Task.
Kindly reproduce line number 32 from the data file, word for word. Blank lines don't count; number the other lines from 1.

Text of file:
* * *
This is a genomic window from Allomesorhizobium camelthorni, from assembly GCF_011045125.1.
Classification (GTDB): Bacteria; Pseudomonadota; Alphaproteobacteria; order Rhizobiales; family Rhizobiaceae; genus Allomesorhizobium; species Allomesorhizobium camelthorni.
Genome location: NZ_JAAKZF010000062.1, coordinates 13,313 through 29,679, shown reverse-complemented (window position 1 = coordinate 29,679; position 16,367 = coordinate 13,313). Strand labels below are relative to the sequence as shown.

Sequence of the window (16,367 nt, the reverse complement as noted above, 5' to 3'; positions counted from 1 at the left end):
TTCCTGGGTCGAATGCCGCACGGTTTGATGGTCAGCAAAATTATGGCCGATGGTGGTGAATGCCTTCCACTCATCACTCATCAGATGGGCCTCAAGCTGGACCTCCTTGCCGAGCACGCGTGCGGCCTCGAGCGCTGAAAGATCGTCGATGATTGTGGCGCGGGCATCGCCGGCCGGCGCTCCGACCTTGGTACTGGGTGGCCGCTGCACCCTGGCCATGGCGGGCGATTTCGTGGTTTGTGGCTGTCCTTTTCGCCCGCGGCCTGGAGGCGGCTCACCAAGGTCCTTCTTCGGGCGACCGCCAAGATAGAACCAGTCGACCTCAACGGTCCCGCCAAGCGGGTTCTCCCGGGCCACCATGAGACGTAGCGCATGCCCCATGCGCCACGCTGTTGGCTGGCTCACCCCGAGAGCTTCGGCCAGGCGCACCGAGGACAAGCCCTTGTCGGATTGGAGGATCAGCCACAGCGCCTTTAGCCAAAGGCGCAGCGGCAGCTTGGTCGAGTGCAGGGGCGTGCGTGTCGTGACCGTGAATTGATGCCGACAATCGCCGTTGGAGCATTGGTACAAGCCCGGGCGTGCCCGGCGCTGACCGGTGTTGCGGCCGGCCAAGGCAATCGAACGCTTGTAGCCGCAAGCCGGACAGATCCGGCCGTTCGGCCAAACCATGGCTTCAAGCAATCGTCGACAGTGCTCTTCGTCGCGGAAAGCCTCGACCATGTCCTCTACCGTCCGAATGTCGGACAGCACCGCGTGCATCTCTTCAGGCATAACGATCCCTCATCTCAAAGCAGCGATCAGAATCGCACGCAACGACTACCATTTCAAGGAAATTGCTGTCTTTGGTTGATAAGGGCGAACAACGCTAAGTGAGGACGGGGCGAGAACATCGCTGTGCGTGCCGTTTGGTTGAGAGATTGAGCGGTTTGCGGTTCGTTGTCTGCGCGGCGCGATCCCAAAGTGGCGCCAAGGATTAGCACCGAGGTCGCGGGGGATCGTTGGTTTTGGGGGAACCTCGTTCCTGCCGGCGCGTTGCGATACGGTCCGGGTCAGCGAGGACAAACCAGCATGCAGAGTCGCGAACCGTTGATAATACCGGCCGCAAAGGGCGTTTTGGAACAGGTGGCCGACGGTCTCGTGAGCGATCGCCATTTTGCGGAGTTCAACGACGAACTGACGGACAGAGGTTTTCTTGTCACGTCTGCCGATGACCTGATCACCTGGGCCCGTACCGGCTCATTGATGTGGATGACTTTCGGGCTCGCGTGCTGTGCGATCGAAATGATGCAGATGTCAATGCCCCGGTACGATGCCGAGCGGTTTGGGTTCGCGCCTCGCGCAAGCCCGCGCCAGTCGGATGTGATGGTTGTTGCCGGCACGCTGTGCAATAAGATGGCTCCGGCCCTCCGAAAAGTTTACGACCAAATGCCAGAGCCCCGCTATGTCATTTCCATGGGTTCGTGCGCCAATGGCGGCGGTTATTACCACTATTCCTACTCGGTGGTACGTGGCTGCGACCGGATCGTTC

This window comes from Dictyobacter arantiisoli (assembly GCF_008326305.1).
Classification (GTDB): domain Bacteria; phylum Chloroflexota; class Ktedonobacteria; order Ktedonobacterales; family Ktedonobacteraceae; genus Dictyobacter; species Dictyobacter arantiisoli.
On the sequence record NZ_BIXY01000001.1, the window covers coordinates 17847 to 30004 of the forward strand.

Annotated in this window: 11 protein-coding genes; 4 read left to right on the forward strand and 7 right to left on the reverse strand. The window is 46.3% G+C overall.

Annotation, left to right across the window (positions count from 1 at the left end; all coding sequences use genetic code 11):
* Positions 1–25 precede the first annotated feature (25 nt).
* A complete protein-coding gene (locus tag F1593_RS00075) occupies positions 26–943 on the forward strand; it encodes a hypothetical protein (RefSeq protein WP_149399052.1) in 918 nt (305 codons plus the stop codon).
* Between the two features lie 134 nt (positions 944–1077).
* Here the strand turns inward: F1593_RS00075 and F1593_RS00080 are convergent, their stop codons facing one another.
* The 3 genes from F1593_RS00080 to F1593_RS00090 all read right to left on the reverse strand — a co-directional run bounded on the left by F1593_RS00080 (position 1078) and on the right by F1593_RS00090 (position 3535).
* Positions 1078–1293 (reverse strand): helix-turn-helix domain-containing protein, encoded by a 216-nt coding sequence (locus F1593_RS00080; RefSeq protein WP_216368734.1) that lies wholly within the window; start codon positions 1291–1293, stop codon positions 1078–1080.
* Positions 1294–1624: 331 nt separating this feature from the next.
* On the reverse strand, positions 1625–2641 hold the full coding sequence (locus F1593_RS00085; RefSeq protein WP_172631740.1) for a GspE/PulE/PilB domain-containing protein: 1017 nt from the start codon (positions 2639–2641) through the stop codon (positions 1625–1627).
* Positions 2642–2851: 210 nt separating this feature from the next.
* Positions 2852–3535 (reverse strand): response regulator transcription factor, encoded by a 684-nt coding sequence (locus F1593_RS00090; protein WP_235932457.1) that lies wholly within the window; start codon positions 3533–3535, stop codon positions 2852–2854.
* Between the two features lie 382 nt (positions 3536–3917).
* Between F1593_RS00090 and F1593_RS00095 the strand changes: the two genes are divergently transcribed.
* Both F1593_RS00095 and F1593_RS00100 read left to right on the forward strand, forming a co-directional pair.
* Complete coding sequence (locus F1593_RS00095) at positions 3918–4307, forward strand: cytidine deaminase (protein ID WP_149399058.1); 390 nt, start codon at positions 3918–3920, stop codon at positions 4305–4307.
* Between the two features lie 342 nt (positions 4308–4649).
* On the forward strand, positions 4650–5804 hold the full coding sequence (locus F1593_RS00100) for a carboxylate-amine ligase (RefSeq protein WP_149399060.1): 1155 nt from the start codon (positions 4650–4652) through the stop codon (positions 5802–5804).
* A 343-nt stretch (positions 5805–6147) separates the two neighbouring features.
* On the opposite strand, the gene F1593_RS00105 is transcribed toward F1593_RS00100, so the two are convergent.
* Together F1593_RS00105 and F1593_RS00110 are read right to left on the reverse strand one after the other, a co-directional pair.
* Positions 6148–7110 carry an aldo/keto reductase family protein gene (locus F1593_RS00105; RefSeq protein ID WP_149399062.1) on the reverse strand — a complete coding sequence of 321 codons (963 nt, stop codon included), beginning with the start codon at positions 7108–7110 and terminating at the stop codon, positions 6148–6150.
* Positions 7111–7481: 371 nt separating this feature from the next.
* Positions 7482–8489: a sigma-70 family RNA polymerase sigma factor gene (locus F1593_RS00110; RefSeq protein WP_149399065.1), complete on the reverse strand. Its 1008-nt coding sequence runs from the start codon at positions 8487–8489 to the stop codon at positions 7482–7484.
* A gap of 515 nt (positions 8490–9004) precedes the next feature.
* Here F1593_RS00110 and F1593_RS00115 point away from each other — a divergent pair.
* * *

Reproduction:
* Positions 7482–8489: a sigma-70 family RNA polymerase sigma factor gene (locus F1593_RS00110; RefSeq protein WP_149399065.1), complete on the reverse strand. Its 1008-nt coding sequence runs from the start codon at positions 8487–8489 to the stop codon at positions 7482–7484.